A compelling page-turner... [Sean] provides fresh insights into the foundations of today's LGBT movement, an inside personal history of the AIDS epidemic and an eye-opening and horrifying depiction of the growing trend of HIV criminalization. To understand today's HIV epidemic, read Body Counts.
— Rory Kennedy, filmmaker
"This is a very particular and personal history, but it’s also our history… A wonderful storyteller, Strub does such a great job of showing how life also went on amidst so much death. I very much admire his writing – how clean and powerful it is."
— Will Schwalbe, author of The End of Your Life Book Club
“Sean Strub—one of the real heroes of the long fight against AIDS—gives us a shatteringly honest and moving account…. [He] challenges conventional wisdoms and speaks truth to power.”
— Doug Ireland, veteran political journalist
"Sean Strub .... [is] one of the AIDS movement’s most respected leaders... A critical historical voice.... Absorbing... Accessible not only to those intimate with the devastation wrought by HIV/AIDS but to those who viewed it from a distance or in retrospect."
— Earl Pike
“Body Counts is a well-written and welcome addition to the histories of the queer and AIDS movements. It also details the considerable contributions Strub has made to those movements over the past 30 years."
"Strub offers an eyewitness account from the inside of the epidemic.... This book is a valuable addition to the American AIDS archive."
“In his new book, Body Counts, Strub proves to be a rare breed of narrator, one who weaves a rich tale that both predates the early crisis—he arrived in Washington, D.C., in 1976, still swooning over Carter’s liberal optimism even as gay politicos clutched tightly at their closeted power—and managed to survive its darkest days.”
“Body Counts is a well-written and welcome addition to the histories of the queer and AIDS movements. It also details the considerable contributions Strub has made to those movements over the past 30 years.”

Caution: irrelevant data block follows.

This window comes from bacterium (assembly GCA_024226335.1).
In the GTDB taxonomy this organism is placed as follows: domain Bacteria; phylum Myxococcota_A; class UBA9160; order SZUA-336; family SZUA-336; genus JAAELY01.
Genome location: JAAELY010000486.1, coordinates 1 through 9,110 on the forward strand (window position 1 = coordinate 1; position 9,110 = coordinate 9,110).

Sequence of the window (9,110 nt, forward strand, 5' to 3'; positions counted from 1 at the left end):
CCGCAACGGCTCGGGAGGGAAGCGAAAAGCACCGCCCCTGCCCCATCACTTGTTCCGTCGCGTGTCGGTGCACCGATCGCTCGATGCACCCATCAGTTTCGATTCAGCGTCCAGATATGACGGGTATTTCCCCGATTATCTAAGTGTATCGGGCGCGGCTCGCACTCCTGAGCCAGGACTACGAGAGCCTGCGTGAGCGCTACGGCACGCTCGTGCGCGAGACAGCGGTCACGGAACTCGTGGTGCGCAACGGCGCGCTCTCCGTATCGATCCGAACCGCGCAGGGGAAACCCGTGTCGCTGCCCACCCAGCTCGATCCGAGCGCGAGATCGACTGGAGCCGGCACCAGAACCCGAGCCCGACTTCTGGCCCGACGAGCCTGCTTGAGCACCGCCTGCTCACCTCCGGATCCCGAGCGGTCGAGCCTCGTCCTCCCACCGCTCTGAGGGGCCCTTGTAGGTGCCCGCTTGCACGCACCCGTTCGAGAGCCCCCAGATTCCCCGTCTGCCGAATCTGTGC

“[A] deeply moving, stunningly honest memoir, Strub recounts a story both distinctly his own and shared by many men in his generation.”
“[Body Counts] depicts incredible acts of courage by Strub and his constellation of collaborators. Against thick walls of institutional homophobia and shrieking AIDS hysteria, they forged battles that shaped seminal moments in AIDS history… Strub's close up portrayals of events and people are an insider's telescope…. Gripping…. Strub remains on the cutting edge of activism.”
“This captivating new book from the POZ magazine founder grabs your attention with stories of Strub’s college years in D.C., of standing on the front lines of the AIDS epidemic and all the sex, heartache and growth along the way. And it’s a powerful read … beautifully told.… A vivid look at how far our community has come and the work that is still to be done.”
"Body Counts, Sean Strub's moving, multi-decade memoir of one gay man's life, is not only a time capsule of the LGBT movement but also an examination of how far the United States has come in a very brief time to a new understanding of difference and acceptance…it forcefully reminds us of the impact an individual can make in changing the world around him.”
"Body Counts relates not just the dramatic life story of one of America’s leading AIDS activists and founder of the magazine Poz, but also, for a younger generation who may not know, how he and others fought to increase public awareness and counter bigotry in the much darker 1980s and 90s.”
— Tim Teeman
"[Body Counts] chronicles a rage-inducing chapter in recent political history."
— June Thomas
"A beautiful book…brings back the 80s and 90s and the danger of AIDS, the uncertainties of AIDS."
— Bill Goldstein
"Fascinating… an insider’s view on the struggles of gay men during the early years of the AIDS epidemic."
“A fascinating new memoir.”
"An important new memoir."
“A page-turner…. Body Counts has the suspense and horror of Paul Monette’s memoir Borrowed Time and the drama of Larry Kramer’s play The Normal Heart…. Strub’s experience touches every issue of the plague years…. What a lot of action — and life — there is in this gripping book.”
— Andrew Holleran
"A story of resilience and righteous indignation, touched with wit."
— Elizabeth Taylor
“Disarmingly honest…. The story of a humble, practical soldier, an unlikely political agitator who came of age amid a community under siege.”